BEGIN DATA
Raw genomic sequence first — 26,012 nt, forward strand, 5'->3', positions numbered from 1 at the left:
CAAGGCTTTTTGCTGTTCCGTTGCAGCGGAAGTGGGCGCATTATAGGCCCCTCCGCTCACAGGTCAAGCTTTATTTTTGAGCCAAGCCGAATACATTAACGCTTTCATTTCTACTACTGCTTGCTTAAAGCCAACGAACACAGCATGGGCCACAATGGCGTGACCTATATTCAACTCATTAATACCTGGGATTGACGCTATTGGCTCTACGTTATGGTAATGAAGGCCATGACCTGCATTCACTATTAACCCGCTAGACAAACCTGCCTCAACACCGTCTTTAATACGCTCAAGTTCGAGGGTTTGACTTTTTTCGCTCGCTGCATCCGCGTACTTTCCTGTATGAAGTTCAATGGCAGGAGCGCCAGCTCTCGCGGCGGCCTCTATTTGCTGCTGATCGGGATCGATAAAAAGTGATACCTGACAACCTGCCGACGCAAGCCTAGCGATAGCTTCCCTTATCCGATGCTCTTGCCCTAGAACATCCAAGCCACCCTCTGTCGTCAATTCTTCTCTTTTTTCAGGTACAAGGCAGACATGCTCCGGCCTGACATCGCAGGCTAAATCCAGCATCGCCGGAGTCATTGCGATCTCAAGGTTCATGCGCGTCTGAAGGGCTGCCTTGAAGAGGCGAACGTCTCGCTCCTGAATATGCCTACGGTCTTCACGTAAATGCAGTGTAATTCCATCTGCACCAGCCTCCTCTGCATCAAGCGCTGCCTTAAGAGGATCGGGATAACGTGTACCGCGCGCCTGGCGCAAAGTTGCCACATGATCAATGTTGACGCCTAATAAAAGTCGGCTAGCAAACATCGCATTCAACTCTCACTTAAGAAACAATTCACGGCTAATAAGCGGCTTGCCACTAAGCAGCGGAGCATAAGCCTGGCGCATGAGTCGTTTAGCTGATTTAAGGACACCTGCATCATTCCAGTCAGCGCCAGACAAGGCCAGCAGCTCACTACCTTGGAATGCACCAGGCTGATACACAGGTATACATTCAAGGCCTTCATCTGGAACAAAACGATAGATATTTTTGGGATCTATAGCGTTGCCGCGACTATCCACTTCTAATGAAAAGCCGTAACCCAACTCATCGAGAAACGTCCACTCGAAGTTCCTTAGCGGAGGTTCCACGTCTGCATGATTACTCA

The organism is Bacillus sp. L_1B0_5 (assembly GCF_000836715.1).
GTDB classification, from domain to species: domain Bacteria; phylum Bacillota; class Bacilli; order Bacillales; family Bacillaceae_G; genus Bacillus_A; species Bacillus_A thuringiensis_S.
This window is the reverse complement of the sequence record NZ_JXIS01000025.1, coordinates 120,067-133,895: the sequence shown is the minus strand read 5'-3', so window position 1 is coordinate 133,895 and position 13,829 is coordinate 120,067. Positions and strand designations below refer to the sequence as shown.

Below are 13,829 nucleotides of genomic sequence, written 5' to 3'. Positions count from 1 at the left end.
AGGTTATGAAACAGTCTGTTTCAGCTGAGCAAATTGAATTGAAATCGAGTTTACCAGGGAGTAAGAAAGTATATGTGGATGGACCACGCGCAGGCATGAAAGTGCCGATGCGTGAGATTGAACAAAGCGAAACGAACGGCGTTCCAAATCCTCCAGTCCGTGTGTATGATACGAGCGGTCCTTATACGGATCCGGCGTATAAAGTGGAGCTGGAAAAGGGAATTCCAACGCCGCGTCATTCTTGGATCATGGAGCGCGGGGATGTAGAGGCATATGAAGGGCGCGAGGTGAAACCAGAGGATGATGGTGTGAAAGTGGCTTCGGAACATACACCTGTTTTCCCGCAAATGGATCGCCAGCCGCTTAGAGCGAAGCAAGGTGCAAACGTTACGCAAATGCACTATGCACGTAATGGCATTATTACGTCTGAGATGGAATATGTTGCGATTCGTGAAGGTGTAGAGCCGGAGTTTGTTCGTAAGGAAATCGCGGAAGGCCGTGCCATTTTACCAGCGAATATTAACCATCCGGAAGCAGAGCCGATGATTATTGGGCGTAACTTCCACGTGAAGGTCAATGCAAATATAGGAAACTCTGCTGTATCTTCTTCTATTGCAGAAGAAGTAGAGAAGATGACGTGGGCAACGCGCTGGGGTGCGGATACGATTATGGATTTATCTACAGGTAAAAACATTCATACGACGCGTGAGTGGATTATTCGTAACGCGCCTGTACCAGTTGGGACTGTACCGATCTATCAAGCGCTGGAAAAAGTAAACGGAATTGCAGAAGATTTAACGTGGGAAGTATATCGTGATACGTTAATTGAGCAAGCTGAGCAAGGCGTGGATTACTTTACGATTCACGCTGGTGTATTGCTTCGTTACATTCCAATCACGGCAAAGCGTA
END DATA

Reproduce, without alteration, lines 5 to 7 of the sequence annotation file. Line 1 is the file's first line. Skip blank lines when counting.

This window is the reverse complement of the sequence record NZ_JXIS01000025.1, coordinates 120,067-133,895: the sequence shown is the minus strand read 5'-3', so window position 1 is coordinate 133,895 and position 13,829 is coordinate 120,067. Positions and strand designations below refer to the sequence as shown.

Below are 13,829 nucleotides of genomic sequence, written 5' to 3'. Positions count from 1 at the left end.
AGGTTATGAAACAGTCTGTTTCAGCTGAGCAAATTGAATTGAAATCGAGTTTACCAGGGAGTAAGAAAGTATATGTGGATGGACCACGCGCAGGCATGAAAGTGCCGATGCGTGAGATTGAACAAAGCGAAACGAACGGCGTTCCAAATCCTCCAGTCCGTGTGTATGATACGAGCGGTCCTTATACGGATCCGGCGTATAAAGTGGAGCTGGAAAAGGGAATTCCAACGCCGCGTCATTCTTGGATCATGGAGCGCGGGGATGTAGAGGCATATGAAGGGCGCGAGGTGAAACCAGAGGATGATGGTGTGAAAGTGGCTTCGGAACATACACCTGTTTTCCCGCAAATGGATCGCCAGCCGCTTAGAGCGAAGCAAGGTGCAAACGTTACGCAAATGCACTATGCACGTAATGGCATTATTACGTCTGAGATGGAATATGTTGCGATTCGTGAAGGTGTAGAGCCGGAGTTTGTTCGTAAGGAAATCGCGGAAGGCCGTGCCATTTTACCAGCGAATATTAACCATCCGGAAGCAGAGCCGATGATTATTGGGCGTAACTTCCACGTGAAGGTCAATGCAAATATAGGAAACTCTGCTGTATCTTCTTCTATTGCAGAAGAAGTAGAGAAGATGACGTGGGCAACGCGCTGGGGTGCGGATACGATTATGGATTTATCTACAGGTAAAAACATTCATACGACGCGTGAGTGGATTATTCGTAACGCGCCTGTACCAGTTGGGACTGTACCGATCTATCAAGCGCTGGAAAAAGTAAACGGAATTGCAGAAGATTTAACGTGGGAAGTATATCGTGATACGTTAATTGAGCAAGCTGAGCAAGGCGTGGATTACTTTACGATTCACGCTGGTGTATTGCTTCGTTACATTCCAATCACGGCAAAGCGTA